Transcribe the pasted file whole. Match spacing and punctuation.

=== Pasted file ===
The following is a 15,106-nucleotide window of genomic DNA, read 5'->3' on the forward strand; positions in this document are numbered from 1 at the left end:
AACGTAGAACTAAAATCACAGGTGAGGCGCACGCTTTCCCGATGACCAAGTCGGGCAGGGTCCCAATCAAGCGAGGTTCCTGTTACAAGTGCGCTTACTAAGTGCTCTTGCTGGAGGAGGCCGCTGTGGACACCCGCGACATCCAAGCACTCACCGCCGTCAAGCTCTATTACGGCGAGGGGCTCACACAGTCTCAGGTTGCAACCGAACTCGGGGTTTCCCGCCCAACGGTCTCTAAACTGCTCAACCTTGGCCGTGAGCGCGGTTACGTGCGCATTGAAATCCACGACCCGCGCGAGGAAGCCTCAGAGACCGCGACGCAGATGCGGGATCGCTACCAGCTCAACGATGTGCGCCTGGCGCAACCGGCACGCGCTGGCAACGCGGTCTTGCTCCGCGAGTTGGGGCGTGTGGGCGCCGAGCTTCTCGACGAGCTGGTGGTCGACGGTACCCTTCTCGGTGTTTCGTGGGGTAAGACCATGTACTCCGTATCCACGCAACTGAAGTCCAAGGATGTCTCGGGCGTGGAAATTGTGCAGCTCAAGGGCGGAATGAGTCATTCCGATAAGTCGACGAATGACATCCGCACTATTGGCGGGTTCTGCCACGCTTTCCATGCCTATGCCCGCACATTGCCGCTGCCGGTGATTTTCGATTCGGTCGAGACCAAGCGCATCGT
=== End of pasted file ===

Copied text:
The following is a 15,106-nucleotide window of genomic DNA, read 5'->3' on the forward strand; positions in this document are numbered from 1 at the left end:
AACGTAGAACTAAAATCACAGGTGAGGCGCACGCTTTCCCGATGACCAAGTCGGGCAGGGTCCCAATCAAGCGAGGTTCCTGTTACAAGTGCGCTTACTAAGTGCTCTTGCTGGAGGAGGCCGCTGTGGACACCCGCGACATCCAAGCACTCACCGCCGTCAAGCTCTATTACGGCGAGGGGCTCACACAGTCTCAGGTTGCAACCGAACTCGGGGTTTCCCGCCCAACGGTCTCTAAACTGCTCAACCTTGGCCGTGAGCGCGGTTACGTGCGCATTGAAATCCACGACCCGCGCGAGGAAGCCTCAGAGACCGCGACGCAGATGCGGGATCGCTACCAGCTCAACGATGTGCGCCTGGCGCAACCGGCACGCGCTGGCAACGCGGTCTTGCTCCGCGAGTTGGGGCGTGTGGGCGCCGAGCTTCTCGACGAGCTGGTGGTCGACGGTACCCTTCTCGGTGTTTCGTGGGGTAAGACCATGTACTCCGTATCCACGCAACTGAAGTCCAAGGATGTCTCGGGCGTGGAAATTGTGCAGCTCAAGGGCGGAATGAGTCATTCCGATAAGTCGACGAATGACATCCGCACTATTGGCGGGTTCTGCCACGCTTTCCATGCCTATGCCCGCACATTGCCGCTGCCGGTGATTTTCGATTCGGTCGAGACCAAGCGCATCGT